Tickling is caused by applications of light sensation on the surface of the skin. This can lead to giggling, heavy laughter, and uncontrollable jerking of the limbs and torso. The soles of the feet are very sensitive parts of the body when stimulated with light pressure. The nerve fibers around these areas are connected to the ones for pleasure, pain, and touch stimulation -- all of these combined along with the element of surprise cause tickling. Tickling is classified into two types: the knismesis -- which is a light tickle that may or may not produce laughter; and the gargalesis -- which is a little bit more heavy than the knismesis tickle and always produces a laughter response. There is really more to just plain tickling. Tickling promotes mutual laughter that bonds and strengthens emotional relationships. It enhances closeness by merely using the fun side of tactile sensation.
Use the claw. Pin both the ankles of your partner and lightly scrape the tips of your finger over the soles. When she starts giggling, increase the intensity by stroking your fingers all over the surface of the soles. Do this until she is almost out of breath from laughing, or when she tells you to stop.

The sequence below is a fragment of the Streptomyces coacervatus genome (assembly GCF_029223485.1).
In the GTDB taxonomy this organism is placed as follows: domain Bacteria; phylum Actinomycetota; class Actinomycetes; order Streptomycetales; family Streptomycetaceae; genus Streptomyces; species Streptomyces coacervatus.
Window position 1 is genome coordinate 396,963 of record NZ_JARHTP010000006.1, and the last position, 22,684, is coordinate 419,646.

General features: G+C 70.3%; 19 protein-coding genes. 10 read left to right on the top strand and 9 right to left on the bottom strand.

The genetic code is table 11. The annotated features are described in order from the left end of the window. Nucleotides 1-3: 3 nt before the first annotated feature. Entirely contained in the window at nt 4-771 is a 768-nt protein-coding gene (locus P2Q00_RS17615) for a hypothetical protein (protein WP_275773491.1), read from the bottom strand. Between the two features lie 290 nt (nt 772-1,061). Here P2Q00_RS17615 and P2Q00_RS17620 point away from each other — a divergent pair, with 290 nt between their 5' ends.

Get a feather. Facing the soles of her foot, lightly brush the feather on her soles in just one direction (up and down). When she starts giggling, increase the intensity of your tickling by stroking the feather all over the surface of her feet, including the back of her toes. Continue doing this until she tells you to stop.
Use a soft bristled brush. Using a body brush with very soft bristles, apply a light up and down strokes on her foot. As she giggles, increase the level of your tickling by stroking the brush all over the surface of her soles, including her toes. Keep on going until she tells you to stop.
Try to not overdo your tickling. A general rule for tickles is to cease when the tickled person tells you to stop.